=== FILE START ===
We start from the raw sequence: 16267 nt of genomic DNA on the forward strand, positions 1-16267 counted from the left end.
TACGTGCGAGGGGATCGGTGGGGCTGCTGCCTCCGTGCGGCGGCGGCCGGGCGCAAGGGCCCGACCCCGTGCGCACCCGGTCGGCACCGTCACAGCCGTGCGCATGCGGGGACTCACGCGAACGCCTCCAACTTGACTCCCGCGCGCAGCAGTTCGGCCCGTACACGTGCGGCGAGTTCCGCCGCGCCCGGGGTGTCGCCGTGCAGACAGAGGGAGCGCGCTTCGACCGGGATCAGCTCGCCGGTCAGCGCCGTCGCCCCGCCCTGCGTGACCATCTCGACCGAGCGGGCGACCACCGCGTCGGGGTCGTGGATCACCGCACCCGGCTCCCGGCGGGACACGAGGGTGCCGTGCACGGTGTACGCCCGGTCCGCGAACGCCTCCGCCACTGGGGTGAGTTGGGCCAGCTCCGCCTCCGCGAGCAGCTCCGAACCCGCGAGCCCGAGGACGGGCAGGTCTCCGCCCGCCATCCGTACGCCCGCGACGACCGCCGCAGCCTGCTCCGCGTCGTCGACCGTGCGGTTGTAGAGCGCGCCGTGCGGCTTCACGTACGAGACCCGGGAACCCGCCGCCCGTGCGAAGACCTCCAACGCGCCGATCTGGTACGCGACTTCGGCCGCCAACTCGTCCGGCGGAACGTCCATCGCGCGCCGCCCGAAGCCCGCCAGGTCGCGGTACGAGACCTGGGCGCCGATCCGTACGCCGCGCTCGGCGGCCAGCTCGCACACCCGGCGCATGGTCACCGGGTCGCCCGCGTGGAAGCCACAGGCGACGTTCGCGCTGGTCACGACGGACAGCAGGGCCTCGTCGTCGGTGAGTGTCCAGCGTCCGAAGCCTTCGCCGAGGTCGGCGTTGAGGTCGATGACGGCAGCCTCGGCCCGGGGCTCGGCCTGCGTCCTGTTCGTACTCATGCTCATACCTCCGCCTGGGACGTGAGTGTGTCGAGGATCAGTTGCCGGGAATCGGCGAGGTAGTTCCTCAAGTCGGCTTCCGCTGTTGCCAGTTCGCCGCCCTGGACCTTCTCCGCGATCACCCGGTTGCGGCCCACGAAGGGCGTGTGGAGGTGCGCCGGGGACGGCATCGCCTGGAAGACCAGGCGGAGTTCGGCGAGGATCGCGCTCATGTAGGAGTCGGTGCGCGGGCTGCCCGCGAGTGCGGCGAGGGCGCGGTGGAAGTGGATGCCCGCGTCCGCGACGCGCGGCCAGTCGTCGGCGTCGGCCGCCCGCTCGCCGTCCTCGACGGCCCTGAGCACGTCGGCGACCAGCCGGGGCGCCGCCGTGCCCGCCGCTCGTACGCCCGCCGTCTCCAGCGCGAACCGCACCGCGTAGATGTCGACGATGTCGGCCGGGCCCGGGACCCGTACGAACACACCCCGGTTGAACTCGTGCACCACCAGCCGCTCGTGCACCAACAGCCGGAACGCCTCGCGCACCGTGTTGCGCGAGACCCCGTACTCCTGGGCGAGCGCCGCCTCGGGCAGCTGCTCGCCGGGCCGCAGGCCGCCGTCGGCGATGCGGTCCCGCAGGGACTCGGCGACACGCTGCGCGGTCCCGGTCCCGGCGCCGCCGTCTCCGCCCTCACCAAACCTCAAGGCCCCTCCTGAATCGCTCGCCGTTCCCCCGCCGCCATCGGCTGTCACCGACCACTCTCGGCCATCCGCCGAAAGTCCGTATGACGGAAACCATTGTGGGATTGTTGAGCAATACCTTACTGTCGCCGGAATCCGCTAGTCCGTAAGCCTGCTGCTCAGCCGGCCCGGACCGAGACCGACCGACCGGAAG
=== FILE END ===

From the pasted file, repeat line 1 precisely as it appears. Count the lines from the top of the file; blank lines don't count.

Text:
We start from the raw sequence: 16267 nt of genomic DNA on the forward strand, positions 1-16267 counted from the left end.